As the American Civil Liberties Union of Michigan has articulately argued, true public spaces have to permit orderly campaigning and protest. Since the park and Riverfront are managed by nonprofit conservancies whose security is then contracted out, the city (which wholly and partly owns the land, respectively) has now issued guidance (also applicable to city parks) stressing what these constitutional rights must mean in very practical terms.
Place-making is also occurring in the often less affluent neighbourhoods. These include some bottom-up initiatives such as The Alley Project, which centres on an alley converted into a local meeting space that local kids decorated with street art. There are also schemes generated by Foundation and State competitions, for example, in Brightmoor, in the city’s north west, plans are being put in place for an outdoor learning area featuring native plants, a walking tour, fire pit and seating.
The other key place-making development is the creation of links between places. This can increase exercise and use of places as well as help limit car use.
Highest profile here is M-1 Rail – a 3.3-mile streetcar system, being delivered by public-private partnership. This will run past the sporting, cultural, higher education and leisure assets between downtown (and its orbital People Mover) and the New Center area (with its links to the rail line to Chicago and the city bus system). The aim is to quickly move large numbers of people along one of the five ‘spine’ roads that radiate from downtown.
There may even be a proper metro- wide mass transit system if, late next year, voters across the metro area counties approve some of their property taxes going to support the new Regional Transit Authority’s plans. Such metro votes, already passed for the Detroit Institute of Arts and Detroit Zoo, are the sort of choice UK metro devolution advocates yearn for!
At an even more affordable level are the many efforts, orchestrated by the nonprofit Detroit Greenways Coalition (DGC), to increase routes for use by cyclists, joggers and walkers. One such route takes in the Riverwalk, Eastern Market, the Dequindre Cut (a 1.4 mile re-purposed rail line that links the two) and has recently been expanded to Midtown a half-mile to the west and Hamtramck, a town several miles to the north.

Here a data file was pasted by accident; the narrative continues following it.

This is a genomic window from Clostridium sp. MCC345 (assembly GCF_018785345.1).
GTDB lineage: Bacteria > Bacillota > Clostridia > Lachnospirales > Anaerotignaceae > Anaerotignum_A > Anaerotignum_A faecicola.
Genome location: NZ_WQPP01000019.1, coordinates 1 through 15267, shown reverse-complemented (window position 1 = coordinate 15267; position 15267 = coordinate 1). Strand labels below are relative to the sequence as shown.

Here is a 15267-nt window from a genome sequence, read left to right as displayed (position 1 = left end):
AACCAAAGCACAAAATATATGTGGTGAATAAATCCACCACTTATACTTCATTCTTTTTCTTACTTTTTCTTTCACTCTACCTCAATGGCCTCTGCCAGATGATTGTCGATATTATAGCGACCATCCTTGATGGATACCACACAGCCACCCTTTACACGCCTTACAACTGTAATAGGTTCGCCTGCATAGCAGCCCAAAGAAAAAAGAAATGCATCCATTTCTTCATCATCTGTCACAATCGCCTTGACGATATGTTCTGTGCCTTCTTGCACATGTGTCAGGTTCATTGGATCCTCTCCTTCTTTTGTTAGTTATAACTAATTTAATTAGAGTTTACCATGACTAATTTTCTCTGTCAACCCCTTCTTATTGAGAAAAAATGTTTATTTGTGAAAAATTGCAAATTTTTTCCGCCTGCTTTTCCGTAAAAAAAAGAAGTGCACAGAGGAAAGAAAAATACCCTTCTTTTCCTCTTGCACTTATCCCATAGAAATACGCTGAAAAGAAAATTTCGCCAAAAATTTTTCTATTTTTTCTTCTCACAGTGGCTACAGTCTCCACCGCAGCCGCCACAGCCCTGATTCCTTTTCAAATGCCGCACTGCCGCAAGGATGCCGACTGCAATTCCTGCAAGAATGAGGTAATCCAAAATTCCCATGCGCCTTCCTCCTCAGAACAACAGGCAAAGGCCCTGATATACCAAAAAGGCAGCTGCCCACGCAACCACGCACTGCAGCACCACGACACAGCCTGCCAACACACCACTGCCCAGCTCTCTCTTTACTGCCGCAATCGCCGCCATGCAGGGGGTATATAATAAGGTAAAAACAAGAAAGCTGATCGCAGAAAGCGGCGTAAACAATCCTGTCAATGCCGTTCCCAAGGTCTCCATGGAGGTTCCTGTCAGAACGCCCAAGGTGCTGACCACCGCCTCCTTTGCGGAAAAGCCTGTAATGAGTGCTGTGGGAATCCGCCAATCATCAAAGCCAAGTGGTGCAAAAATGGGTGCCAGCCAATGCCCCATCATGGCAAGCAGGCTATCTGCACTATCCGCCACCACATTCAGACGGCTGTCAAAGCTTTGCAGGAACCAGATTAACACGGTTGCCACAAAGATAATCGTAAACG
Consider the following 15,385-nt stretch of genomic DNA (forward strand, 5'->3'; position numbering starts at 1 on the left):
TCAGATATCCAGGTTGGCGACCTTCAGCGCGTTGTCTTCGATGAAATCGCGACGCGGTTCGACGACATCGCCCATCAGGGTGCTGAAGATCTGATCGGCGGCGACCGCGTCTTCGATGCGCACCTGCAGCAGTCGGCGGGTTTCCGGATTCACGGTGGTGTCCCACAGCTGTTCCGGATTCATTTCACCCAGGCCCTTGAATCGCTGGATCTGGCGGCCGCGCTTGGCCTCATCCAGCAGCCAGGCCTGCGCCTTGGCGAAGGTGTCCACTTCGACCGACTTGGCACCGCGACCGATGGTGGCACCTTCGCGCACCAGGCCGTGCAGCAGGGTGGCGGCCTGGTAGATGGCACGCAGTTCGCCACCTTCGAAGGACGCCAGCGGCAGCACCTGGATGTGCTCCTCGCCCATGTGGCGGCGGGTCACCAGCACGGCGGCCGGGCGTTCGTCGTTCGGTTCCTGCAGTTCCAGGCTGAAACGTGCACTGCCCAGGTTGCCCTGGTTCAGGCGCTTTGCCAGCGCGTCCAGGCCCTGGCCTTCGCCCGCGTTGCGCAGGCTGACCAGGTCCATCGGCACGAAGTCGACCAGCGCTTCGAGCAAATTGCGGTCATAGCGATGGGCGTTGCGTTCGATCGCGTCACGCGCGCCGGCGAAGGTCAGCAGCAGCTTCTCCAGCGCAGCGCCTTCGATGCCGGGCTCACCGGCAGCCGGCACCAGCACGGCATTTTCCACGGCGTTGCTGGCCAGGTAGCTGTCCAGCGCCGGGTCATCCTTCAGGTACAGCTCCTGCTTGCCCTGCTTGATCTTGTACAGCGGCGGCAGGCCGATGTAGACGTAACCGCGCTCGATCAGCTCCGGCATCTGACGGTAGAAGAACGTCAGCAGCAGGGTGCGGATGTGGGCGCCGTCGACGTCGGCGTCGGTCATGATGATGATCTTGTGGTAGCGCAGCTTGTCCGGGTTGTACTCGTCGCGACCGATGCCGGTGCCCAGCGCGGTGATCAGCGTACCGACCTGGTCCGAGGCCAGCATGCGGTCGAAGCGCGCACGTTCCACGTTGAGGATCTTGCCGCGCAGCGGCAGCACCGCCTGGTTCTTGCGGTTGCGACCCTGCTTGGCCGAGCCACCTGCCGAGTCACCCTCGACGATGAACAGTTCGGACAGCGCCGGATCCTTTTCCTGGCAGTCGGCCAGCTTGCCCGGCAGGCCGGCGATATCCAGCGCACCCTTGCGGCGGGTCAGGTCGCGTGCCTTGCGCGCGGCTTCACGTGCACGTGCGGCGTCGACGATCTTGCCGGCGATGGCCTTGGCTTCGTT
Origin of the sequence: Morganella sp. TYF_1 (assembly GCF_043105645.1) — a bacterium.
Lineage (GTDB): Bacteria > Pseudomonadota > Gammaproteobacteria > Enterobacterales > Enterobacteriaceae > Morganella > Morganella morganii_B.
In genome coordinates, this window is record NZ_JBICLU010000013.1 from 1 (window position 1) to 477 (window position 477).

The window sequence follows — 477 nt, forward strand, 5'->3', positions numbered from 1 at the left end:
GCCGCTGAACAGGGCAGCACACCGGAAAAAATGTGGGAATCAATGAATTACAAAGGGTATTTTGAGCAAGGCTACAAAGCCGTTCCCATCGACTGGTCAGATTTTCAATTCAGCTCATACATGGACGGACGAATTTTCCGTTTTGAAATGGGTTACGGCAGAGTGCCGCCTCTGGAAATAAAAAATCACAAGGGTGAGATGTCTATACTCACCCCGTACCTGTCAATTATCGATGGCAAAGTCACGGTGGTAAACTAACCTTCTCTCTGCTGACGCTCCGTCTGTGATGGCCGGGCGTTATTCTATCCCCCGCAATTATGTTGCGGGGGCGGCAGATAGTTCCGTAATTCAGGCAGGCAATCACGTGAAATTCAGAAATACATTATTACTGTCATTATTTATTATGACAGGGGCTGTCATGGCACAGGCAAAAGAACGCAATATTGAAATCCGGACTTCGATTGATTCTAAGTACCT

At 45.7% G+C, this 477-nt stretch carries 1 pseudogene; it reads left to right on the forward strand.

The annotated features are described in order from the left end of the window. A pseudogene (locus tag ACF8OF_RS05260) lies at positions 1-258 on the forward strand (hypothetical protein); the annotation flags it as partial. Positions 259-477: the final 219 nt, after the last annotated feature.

The City’s Detroit Land Bank Authority (DLBA) takes on residential properties where the owners have not paid taxes for several years. It looks to sell the better homes through online auction. Bids start at $1,000 and a new owner has six months to complete any repairs needed – so some similarities with the ‘homes for a pound’ strategy adopted in several UK cities.
The DLBA engages in demolition where properties are beyond repair. Their efforts to eliminate vacancy are not helped, however, by the fact that, since the 1950s, metro Detroit has consistently seen homebuilding outstrip household growth. Older UK cities are fortunate that Green Belt policy, brownfield incentives and NIMBYism have largely kept such sprawl in check.
The Detroit Future City (DFC) framework, the result of extensive public consultation, includes strategies for Detroit’s transformation – such as focusing residential and economic growth in key locations and outlining potential uses for larger vacant areas (storm-water management; urban agriculture and forestry; recreation; greenways etc.).
Whilst many UK cities have been hit hard by cuts to the funding they receive from national government, wrestling with austerity has long been the name of the game for the City of Detroit government.
So, for example, 77 of Detroit’s 307 parks are currently ‘adopted’ by churches, community groups, businesses and nonprofits. Adopters agree to keep parks rubbish-free and to mow and weed them every two weeks in summer. A few even put on activities such as ice hockey, baseball and yoga. The city, in addition to maintaining the other parks, monitors quality and installs a sign at each location recognising the adopter.
Whilst Detroit’s plight has been well documented by journalists and filmmakers, it has often consisted of seeing it with detached amazement rather than somewhere that urbanists can exchange good practice with. I hope this piece has encouraged you to see it in a different light, to engage with in some way and maybe even pay a visit!
Dr Gareth Potts, based in Washington D.C., is founder of The New Barn-Raising, an international network to encourage sharing of best practice around ways to sustain community and civic assets thenewbarnraising.com.